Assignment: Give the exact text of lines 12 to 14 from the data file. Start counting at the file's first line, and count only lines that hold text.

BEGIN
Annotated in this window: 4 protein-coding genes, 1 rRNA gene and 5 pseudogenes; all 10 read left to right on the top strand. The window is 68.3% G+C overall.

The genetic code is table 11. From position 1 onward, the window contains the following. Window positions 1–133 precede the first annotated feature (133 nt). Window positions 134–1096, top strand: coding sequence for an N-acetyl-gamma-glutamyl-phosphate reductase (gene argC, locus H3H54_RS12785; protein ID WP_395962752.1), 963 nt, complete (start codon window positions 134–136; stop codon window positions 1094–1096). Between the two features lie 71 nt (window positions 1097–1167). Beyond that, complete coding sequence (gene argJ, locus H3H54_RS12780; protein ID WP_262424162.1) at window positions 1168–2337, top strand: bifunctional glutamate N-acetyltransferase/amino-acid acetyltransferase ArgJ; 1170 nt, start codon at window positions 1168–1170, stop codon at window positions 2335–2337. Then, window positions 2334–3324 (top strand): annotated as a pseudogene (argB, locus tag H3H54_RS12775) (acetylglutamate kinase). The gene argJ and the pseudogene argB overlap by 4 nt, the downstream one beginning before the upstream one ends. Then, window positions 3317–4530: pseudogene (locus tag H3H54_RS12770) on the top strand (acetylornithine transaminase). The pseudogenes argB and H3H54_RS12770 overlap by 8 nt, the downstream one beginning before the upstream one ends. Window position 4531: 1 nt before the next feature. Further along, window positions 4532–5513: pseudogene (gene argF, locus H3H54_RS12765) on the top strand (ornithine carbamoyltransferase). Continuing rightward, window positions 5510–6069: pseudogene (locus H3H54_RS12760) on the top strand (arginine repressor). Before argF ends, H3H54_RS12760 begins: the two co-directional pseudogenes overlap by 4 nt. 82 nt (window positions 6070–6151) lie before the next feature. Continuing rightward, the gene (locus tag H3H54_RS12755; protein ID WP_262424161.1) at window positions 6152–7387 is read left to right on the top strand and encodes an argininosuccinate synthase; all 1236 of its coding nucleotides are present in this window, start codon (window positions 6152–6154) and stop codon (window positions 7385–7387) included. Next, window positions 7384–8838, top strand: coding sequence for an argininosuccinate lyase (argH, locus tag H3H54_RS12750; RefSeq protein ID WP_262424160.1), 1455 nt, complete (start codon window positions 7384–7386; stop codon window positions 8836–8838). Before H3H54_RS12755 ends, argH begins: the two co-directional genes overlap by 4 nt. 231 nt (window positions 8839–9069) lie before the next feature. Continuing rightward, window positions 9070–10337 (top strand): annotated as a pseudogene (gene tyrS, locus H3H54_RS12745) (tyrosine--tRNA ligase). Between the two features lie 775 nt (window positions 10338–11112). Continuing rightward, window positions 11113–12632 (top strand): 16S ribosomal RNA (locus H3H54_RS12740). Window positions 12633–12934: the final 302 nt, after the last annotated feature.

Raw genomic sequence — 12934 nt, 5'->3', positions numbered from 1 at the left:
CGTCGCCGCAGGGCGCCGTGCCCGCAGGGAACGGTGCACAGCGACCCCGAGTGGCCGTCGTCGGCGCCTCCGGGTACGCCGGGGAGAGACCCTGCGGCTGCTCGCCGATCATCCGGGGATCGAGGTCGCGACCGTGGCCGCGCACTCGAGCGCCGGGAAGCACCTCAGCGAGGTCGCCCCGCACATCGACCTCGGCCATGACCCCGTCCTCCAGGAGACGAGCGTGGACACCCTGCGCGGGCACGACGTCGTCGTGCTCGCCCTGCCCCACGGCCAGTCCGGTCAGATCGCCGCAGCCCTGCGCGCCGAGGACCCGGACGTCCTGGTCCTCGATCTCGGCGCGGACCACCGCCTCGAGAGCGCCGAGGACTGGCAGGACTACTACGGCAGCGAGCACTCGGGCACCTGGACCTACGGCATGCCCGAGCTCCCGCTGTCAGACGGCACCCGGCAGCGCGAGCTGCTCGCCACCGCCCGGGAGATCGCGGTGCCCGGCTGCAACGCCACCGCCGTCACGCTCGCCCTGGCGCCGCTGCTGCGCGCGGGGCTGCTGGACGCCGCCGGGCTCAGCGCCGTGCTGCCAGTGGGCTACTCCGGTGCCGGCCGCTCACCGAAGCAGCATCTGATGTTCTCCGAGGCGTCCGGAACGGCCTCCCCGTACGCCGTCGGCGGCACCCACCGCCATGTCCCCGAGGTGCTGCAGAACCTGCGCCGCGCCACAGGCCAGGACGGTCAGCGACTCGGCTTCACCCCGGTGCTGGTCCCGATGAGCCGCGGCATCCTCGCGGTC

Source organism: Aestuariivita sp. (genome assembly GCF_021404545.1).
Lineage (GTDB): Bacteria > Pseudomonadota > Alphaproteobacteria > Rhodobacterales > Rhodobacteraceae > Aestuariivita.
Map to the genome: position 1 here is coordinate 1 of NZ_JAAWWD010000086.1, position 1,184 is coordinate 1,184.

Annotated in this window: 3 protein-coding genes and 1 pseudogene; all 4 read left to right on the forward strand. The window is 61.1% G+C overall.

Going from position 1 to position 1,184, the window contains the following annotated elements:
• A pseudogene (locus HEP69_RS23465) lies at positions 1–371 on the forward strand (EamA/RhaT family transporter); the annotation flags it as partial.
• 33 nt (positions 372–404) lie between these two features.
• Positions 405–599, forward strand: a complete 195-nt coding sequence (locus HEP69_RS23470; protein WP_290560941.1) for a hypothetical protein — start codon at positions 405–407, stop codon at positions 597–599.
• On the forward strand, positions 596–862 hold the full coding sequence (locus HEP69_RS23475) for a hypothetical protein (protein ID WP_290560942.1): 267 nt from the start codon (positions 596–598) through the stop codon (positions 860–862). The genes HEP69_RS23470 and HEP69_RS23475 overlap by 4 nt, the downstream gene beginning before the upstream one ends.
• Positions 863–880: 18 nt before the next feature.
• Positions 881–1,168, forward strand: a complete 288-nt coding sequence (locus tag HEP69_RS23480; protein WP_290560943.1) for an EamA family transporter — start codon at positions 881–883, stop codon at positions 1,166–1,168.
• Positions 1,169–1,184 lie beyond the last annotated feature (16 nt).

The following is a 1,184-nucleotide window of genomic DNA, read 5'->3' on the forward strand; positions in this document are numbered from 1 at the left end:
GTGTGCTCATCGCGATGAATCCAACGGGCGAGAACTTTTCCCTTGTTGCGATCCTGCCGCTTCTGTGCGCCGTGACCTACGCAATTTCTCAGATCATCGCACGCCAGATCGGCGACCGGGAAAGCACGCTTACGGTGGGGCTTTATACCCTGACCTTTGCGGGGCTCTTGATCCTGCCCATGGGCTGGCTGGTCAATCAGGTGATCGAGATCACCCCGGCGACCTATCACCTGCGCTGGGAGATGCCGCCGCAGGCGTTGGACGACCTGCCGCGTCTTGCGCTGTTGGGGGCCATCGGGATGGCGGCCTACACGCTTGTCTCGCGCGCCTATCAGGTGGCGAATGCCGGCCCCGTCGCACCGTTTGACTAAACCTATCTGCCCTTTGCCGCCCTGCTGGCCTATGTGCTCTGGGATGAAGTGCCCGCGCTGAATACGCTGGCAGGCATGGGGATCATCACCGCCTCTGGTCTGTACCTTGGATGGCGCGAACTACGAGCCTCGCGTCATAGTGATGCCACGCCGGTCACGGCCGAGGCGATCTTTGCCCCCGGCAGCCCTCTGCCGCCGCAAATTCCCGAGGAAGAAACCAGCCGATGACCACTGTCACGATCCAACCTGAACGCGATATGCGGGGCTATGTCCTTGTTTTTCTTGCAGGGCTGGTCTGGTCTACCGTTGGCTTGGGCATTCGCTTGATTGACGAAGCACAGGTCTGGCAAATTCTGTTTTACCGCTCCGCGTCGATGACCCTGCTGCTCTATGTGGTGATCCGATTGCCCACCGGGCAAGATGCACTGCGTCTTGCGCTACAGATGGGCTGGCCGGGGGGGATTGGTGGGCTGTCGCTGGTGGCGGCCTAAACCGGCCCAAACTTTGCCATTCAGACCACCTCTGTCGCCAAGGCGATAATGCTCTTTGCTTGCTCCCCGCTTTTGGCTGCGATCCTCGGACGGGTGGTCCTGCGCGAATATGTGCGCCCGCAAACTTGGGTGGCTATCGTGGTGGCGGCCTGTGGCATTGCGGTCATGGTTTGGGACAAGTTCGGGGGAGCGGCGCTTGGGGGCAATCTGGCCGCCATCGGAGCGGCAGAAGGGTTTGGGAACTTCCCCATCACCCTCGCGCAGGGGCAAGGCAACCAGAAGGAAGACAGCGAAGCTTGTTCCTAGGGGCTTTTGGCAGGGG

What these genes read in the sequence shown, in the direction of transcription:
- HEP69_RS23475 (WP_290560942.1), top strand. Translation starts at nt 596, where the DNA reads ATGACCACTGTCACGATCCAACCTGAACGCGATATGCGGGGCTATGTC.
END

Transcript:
• Positions 405–599, forward strand: a complete 195-nt coding sequence (locus HEP69_RS23470; protein WP_290560941.1) for a hypothetical protein — start codon at positions 405–407, stop codon at positions 597–599.
• On the forward strand, positions 596–862 hold the full coding sequence (locus HEP69_RS23475) for a hypothetical protein (protein ID WP_290560942.1): 267 nt from the start codon (positions 596–598) through the stop codon (positions 860–862). The genes HEP69_RS23470 and HEP69_RS23475 overlap by 4 nt, the downstream gene beginning before the upstream one ends.
• Positions 863–880: 18 nt before the next feature.